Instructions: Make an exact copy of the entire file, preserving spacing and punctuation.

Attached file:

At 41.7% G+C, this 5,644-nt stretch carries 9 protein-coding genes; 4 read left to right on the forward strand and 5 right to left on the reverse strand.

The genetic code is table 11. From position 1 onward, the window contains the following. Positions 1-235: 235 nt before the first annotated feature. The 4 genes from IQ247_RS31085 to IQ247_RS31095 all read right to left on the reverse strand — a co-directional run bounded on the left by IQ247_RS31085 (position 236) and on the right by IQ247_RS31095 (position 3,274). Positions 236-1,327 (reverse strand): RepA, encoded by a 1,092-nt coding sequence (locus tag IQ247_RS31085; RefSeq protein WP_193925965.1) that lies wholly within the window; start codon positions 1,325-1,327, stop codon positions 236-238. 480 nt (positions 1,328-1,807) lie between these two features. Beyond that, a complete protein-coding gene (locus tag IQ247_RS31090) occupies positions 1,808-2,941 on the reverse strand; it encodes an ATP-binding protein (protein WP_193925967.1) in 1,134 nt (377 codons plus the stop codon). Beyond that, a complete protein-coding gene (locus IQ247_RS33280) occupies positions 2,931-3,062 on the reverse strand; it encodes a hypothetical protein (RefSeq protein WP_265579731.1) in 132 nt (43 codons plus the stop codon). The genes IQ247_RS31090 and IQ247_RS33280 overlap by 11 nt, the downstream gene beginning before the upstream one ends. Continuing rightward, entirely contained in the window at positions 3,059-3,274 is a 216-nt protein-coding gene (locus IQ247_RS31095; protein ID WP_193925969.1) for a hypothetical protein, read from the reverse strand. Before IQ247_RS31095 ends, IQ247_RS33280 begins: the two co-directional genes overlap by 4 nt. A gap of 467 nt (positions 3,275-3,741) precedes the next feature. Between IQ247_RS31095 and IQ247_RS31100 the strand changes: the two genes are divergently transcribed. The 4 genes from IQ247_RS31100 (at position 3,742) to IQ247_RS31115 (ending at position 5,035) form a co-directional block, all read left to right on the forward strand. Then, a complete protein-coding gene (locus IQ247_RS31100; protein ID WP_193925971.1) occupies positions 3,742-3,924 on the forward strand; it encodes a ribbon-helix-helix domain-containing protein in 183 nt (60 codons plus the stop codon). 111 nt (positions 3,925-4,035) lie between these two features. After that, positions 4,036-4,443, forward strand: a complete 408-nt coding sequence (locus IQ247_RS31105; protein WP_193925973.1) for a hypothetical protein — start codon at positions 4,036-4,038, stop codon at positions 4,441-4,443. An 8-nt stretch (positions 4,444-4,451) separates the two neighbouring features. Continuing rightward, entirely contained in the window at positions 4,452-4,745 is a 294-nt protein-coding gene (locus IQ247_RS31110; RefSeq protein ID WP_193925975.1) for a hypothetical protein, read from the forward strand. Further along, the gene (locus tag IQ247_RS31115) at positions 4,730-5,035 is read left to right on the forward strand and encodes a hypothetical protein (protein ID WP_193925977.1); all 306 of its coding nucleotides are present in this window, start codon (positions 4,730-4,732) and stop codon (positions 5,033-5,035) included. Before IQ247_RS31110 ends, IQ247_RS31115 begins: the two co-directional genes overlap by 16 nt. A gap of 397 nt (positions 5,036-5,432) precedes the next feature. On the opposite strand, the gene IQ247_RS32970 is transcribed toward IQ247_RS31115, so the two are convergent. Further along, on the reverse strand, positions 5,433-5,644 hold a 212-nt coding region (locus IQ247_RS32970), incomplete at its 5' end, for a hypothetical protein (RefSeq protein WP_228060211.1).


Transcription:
At 41.7% G+C, this 5,644-nt stretch carries 9 protein-coding genes; 4 read left to right on the forward strand and 5 right to left on the reverse strand.

The genetic code is table 11. From position 1 onward, the window contains the following. Positions 1-235: 235 nt before the first annotated feature. The 4 genes from IQ247_RS31085 to IQ247_RS31095 all read right to left on the reverse strand — a co-directional run bounded on the left by IQ247_RS31085 (position 236) and on the right by IQ247_RS31095 (position 3,274). Positions 236-1,327 (reverse strand): RepA, encoded by a 1,092-nt coding sequence (locus tag IQ247_RS31085; RefSeq protein WP_193925965.1) that lies wholly within the window; start codon positions 1,325-1,327, stop codon positions 236-238. 480 nt (positions 1,328-1,807) lie between these two features. Beyond that, a complete protein-coding gene (locus tag IQ247_RS31090) occupies positions 1,808-2,941 on the reverse strand; it encodes an ATP-binding protein (protein WP_193925967.1) in 1,134 nt (377 codons plus the stop codon). Beyond that, a complete protein-coding gene (locus IQ247_RS33280) occupies positions 2,931-3,062 on the reverse strand; it encodes a hypothetical protein (RefSeq protein WP_265579731.1) in 132 nt (43 codons plus the stop codon). The genes IQ247_RS31090 and IQ247_RS33280 overlap by 11 nt, the downstream gene beginning before the upstream one ends. Continuing rightward, entirely contained in the window at positions 3,059-3,274 is a 216-nt protein-coding gene (locus IQ247_RS31095; protein ID WP_193925969.1) for a hypothetical protein, read from the reverse strand. Before IQ247_RS31095 ends, IQ247_RS33280 begins: the two co-directional genes overlap by 4 nt. A gap of 467 nt (positions 3,275-3,741) precedes the next feature. Between IQ247_RS31095 and IQ247_RS31100 the strand changes: the two genes are divergently transcribed. The 4 genes from IQ247_RS31100 (at position 3,742) to IQ247_RS31115 (ending at position 5,035) form a co-directional block, all read left to right on the forward strand. Then, a complete protein-coding gene (locus IQ247_RS31100; protein ID WP_193925971.1) occupies positions 3,742-3,924 on the forward strand; it encodes a ribbon-helix-helix domain-containing protein in 183 nt (60 codons plus the stop codon). 111 nt (positions 3,925-4,035) lie between these two features. After that, positions 4,036-4,443, forward strand: a complete 408-nt coding sequence (locus IQ247_RS31105; protein WP_193925973.1) for a hypothetical protein — start codon at positions 4,036-4,038, stop codon at positions 4,441-4,443. An 8-nt stretch (positions 4,444-4,451) separates the two neighbouring features. Continuing rightward, entirely contained in the window at positions 4,452-4,745 is a 294-nt protein-coding gene (locus IQ247_RS31110; RefSeq protein ID WP_193925975.1) for a hypothetical protein, read from the forward strand. Further along, the gene (locus tag IQ247_RS31115) at positions 4,730-5,035 is read left to right on the forward strand and encodes a hypothetical protein (protein ID WP_193925977.1); all 306 of its coding nucleotides are present in this window, start codon (positions 4,730-4,732) and stop codon (positions 5,033-5,035) included. Before IQ247_RS31110 ends, IQ247_RS31115 begins: the two co-directional genes overlap by 16 nt. A gap of 397 nt (positions 5,036-5,432) precedes the next feature. On the opposite strand, the gene IQ247_RS32970 is transcribed toward IQ247_RS31115, so the two are convergent. Further along, on the reverse strand, positions 5,433-5,644 hold a 212-nt coding region (locus IQ247_RS32970), incomplete at its 5' end, for a hypothetical protein (RefSeq protein WP_228060211.1).